Salvadoran Cuisine vs The World

Of course there are pupusas at El Ostrero Chepe Alete. This is El Salvador, after all. But it’s not why we’re here. In the middle of a riverbed, close enough to the sea that you can smell the salt in the air, we’re eating oysters. Large and clunky, they are stacked like rocks on beer crates at the restaurant, which is little more than a garage with a wood fired hearth and few plastic tables beneath a couple of tarps out the back door. Sometimes the water is high enough that you are sitting in it. Other times the water recedes, and the tables sit on the rocks and chickens are running around. It’s the most scaled back yet downright soulful oyster bar I’ve ever been to.

Owner José Luis Castillo, who just goes by Chepe Aleta, is a diver and a fisherman. Whatever he collects from the sea or gets pulled out of the Pacific by local fishermen that morning go on the menu. Conchas Negras, oysters, and sea snails get served raw with slices of lime. Shrimp are served in broth, breaded, grilled, or in garlic sauce. Fish are fried or grilled whole and sold by weight.

Chepe Aleta is at kilometer 49.5, near Playa El Zonte in La Libertad, where more than once I’ve heard someone say, “it’s like Costa Rica 20 years ago.” It’s mostly surfers flocking to the stretch of jungle clad coast, made up of a string of beach towns like El Sunzal, El Tunco, and El Palmarcito, full of small hotels, surf camps, and restaurants.

Native beans for sale at a farmer's market in San Salvador.
Sopa de Pata, at San Salvador's Mercadito de Merliot.
Atol de elote, a corn masa beverage of Mesoamerican origins.

I’m there with the team from Raíz, chef Alex Herrera and pastry chef Gracia Navarro, along with sommelier Ernie Solarzano, who are trying to change the idea of what Salvadoran cuisine is and what it can become. They are enthusiastically putting together a loose network of cooks, fishermen, roasters, foragers, beekeepers, brewers, and suppliers that just might, collectively, become the spark, or even just a spark among other sparks, that launches El Salvador on a pathway away of every fucked-up thing that has ever happened there.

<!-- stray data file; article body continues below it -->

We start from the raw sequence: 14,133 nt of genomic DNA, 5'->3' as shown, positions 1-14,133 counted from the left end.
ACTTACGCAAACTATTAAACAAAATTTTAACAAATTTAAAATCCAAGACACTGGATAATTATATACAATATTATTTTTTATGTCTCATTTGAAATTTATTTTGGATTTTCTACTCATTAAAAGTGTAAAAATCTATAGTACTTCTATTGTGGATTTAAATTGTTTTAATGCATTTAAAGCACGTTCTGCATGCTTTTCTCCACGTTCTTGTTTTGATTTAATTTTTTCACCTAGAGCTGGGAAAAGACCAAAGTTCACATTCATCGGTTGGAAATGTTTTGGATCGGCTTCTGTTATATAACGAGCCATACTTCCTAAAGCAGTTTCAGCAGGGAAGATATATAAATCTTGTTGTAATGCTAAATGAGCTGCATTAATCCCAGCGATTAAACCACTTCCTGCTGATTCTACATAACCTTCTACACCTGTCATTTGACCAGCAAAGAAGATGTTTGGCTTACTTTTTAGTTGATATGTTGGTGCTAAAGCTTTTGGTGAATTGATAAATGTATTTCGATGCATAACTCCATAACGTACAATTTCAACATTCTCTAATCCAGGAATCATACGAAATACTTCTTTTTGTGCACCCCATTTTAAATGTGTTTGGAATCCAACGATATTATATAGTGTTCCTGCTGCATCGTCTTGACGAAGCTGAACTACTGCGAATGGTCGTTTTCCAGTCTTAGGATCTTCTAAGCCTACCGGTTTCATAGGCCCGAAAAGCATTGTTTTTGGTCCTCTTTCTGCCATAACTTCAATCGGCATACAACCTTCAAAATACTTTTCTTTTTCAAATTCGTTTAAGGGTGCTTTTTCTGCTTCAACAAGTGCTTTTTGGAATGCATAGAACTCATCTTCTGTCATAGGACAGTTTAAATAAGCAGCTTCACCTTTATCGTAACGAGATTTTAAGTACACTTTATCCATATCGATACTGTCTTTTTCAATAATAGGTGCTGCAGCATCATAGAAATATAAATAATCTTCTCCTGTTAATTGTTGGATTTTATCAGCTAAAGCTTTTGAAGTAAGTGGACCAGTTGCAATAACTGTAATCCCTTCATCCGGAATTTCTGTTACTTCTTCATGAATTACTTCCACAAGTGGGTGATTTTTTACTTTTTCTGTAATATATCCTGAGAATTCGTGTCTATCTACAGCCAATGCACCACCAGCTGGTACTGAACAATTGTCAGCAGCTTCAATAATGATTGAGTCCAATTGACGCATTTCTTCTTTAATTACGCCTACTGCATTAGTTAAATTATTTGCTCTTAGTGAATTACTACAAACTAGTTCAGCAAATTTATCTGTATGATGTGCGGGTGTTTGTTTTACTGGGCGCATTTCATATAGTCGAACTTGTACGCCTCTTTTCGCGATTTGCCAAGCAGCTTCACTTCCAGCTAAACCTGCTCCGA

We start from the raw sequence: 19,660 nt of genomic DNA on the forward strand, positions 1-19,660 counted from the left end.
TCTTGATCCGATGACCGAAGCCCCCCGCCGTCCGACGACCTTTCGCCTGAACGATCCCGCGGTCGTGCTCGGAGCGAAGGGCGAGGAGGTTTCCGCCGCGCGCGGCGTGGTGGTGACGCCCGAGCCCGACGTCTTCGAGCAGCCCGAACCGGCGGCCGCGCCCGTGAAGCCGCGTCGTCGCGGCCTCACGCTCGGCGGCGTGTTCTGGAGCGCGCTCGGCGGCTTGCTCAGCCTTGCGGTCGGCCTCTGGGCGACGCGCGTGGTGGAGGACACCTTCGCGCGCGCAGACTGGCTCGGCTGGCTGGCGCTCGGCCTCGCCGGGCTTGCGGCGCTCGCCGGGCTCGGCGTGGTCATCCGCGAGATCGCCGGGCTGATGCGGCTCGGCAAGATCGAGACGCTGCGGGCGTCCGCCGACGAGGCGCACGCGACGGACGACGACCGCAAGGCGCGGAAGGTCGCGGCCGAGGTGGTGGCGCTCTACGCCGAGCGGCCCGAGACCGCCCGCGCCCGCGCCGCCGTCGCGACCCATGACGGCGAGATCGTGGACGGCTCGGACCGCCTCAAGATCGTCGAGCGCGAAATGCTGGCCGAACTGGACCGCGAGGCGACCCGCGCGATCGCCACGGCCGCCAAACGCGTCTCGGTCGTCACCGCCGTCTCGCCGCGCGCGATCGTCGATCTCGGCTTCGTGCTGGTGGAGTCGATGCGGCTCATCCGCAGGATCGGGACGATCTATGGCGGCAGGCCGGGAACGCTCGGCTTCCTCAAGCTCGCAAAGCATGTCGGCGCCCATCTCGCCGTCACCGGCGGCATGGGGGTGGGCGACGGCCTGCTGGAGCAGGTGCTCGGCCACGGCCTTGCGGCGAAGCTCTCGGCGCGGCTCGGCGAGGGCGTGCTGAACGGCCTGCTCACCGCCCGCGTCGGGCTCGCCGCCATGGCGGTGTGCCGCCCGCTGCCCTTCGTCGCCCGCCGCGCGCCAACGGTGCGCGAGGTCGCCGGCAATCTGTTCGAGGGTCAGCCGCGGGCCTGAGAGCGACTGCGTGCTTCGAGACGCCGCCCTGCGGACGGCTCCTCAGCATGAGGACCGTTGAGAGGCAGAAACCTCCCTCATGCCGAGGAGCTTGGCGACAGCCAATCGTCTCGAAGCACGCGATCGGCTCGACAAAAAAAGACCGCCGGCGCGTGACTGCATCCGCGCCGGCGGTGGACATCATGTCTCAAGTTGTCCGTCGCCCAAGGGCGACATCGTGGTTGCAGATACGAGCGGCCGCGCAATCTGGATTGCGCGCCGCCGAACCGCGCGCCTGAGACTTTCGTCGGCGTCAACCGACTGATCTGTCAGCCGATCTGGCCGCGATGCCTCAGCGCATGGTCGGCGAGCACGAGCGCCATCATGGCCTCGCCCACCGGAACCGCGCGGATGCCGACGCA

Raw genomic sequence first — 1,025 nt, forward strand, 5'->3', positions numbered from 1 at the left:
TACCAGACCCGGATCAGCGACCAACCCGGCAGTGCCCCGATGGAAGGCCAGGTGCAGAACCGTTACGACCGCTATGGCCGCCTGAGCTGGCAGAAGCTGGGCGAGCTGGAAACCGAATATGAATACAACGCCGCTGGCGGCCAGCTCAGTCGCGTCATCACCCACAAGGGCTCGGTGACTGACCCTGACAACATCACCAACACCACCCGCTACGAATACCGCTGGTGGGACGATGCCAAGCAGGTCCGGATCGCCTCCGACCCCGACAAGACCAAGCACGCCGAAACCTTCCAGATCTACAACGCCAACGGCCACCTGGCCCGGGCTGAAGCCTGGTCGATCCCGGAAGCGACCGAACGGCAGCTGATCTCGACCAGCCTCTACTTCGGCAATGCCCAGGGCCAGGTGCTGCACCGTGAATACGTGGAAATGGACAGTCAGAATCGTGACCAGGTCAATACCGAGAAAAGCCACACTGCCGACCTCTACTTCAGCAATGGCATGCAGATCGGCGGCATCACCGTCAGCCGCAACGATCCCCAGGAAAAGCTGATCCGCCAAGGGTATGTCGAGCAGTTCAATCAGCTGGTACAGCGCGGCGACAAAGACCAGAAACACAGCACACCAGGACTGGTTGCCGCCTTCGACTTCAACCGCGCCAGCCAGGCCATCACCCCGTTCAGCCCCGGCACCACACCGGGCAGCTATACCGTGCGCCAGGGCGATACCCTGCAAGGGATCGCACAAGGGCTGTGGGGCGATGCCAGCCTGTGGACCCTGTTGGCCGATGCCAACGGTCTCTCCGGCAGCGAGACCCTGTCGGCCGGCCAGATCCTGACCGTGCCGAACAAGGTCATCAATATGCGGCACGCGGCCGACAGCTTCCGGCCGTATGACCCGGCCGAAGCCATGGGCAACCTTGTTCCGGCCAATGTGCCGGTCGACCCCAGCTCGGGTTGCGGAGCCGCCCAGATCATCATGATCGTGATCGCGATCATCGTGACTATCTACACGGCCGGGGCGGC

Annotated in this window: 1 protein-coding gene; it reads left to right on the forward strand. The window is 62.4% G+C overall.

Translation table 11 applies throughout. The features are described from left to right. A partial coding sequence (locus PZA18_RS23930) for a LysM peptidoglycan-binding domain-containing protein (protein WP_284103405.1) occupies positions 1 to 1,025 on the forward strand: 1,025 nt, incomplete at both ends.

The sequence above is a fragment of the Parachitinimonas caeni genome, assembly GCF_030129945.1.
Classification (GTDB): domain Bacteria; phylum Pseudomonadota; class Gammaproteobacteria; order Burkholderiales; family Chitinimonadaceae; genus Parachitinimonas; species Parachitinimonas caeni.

When you hear of El Salvador on the news in the United States, it’s never in a positive light. President Trump went as far as to call it a “shithole.” Migration is the primary topic, often because of families escaping gang violence in some parts of the country. Many of those gang members were actually raised in Los Angeles, where their families fled when escaping the civil war. They never knew much of El Salvador, but then they were deported there, creating a new wave of instability. It’s an ugly cycle that has as much to do with U.S. policy as the choices Salvadorans have made. Much of the breadth of Salvadoran cuisine, pupusas aside, has nearly been erased. Even though it might seem like there’s no way out, that outside forces will always dictate the country’s actions, doors are opening.

“El Salvador is more than pupusas, beaches, and bad things,” says Herrera. “There is a gastronomy revolving around local product, around Salvadoran stories. There’s a before and after for El Salvador and its gastronomy.”

At a pop-up dinner called Centro America Unida with chefs from around the region, organized by Raíz in mid-November at a restaurant perched on a rocky bluff overlooking the Pacific, Herrera served a dish composed of what was essentially in the trash at every Salvadorans house: inner petals of an onion, coffee grounds, and pasilla chile. The onions were laid out to become flower like, stuck in place with reduced coffee and chile. Navarro took a recipe from her grandmother, Abue Doris, but transformed it with fresh, native fruits and contemporary techniques. In Raíz pop ups, which are paired with natural and independent wines picked by Solarzano, they explore Salvadoran ingredients like chaya, an oft-ignored native leafy green, and pay tribute to a tamal made with chicalmiche, a small fish. The project will transform into a brick and mortar restaurant sometime in late 2019 or 2020.

“I think it is the responsibility of the llamémosle (restaurateur) to generate not only money with the food they offer but to generate culture, nutrition, and learning,” says Navarro. “To create new traditions, because without new experiences or new ways of eating or drinking there would be no tradition.”

The fish market at Puerto La Libertad.
Horchata de morro, made from the ground seeds of the coconut-like morro fruit.
The highland town of Suchitoto.